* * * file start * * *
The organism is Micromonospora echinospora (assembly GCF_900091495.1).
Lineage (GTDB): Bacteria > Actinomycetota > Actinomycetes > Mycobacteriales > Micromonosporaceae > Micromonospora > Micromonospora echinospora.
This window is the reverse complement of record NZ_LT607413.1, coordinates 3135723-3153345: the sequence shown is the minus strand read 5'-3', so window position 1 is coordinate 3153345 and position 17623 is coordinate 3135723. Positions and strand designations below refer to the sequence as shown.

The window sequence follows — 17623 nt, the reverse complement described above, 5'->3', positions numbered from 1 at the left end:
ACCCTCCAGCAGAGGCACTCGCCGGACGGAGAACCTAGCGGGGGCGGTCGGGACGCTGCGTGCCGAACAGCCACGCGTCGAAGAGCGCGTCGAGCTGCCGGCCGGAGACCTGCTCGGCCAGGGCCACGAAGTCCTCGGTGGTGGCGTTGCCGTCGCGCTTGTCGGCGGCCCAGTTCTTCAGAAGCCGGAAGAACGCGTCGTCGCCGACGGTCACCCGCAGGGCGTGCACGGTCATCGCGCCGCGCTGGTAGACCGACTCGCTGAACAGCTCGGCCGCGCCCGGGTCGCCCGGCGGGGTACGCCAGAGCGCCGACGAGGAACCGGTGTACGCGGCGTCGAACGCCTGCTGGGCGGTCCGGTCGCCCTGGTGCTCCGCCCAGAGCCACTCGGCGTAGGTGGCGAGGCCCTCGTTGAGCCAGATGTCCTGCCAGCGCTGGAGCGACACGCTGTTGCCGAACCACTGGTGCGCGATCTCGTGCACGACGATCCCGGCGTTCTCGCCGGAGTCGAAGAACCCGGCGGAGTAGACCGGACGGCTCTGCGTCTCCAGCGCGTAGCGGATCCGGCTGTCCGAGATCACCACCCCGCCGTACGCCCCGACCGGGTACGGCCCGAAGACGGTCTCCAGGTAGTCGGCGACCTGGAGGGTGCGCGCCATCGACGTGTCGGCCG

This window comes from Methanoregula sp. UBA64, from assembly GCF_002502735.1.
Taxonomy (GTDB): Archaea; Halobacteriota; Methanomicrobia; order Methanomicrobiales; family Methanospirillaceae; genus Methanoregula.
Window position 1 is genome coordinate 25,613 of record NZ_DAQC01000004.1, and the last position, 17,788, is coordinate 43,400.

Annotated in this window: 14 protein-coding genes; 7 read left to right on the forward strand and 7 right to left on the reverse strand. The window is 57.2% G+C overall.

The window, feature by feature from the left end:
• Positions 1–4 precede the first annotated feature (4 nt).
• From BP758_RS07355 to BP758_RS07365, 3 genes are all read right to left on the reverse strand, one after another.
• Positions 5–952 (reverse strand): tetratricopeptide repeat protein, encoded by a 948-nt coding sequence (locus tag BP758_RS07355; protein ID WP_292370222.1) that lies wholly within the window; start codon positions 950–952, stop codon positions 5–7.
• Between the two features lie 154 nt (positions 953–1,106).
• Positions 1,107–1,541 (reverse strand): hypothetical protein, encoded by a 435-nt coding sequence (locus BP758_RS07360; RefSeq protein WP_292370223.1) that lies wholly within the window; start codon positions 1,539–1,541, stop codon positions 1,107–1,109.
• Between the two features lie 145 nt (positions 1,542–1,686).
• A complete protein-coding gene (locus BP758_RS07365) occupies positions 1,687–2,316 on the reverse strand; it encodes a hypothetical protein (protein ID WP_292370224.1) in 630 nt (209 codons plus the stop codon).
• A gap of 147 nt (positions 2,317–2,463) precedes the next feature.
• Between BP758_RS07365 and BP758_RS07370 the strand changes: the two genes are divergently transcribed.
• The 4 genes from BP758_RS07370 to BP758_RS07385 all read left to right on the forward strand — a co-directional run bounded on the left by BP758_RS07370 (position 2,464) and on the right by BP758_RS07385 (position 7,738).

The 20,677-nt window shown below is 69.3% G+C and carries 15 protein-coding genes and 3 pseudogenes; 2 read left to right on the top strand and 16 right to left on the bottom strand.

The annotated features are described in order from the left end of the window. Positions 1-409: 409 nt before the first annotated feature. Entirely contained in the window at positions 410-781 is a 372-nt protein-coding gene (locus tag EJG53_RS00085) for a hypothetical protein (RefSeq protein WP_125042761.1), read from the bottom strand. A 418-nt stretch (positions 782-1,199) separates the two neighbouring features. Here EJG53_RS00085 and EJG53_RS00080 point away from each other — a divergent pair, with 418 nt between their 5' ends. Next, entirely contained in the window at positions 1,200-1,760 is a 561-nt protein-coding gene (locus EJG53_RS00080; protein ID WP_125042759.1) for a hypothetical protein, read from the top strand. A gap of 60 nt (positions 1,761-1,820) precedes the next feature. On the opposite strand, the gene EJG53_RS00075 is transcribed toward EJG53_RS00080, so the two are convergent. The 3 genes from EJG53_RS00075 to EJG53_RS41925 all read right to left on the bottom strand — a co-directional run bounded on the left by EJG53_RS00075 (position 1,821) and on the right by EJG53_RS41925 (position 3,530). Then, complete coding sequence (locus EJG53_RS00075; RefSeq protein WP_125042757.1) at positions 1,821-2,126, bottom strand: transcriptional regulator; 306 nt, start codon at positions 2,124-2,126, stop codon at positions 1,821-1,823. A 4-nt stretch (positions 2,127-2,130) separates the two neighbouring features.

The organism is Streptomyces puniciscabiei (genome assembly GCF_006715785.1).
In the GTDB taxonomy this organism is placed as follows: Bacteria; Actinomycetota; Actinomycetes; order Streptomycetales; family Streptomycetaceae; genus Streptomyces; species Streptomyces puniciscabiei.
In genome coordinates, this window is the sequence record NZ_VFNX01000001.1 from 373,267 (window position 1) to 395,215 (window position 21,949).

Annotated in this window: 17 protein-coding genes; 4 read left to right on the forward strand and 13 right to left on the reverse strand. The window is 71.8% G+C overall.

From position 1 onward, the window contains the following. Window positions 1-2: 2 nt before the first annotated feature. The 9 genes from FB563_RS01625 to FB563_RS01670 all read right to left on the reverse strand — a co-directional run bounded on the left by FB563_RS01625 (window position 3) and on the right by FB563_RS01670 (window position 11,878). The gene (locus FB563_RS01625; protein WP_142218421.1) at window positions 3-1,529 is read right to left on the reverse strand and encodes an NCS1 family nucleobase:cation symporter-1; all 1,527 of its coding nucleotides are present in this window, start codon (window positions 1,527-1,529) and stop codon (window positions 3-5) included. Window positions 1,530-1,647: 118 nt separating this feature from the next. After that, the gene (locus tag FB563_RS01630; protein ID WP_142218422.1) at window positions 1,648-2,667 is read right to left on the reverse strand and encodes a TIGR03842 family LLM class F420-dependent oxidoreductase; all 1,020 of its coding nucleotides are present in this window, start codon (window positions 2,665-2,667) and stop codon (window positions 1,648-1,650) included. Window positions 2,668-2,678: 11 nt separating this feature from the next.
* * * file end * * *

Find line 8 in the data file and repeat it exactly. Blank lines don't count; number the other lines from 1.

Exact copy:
Window position 1 is genome coordinate 25,613 of record NZ_DAQC01000004.1, and the last position, 17,788, is coordinate 43,400.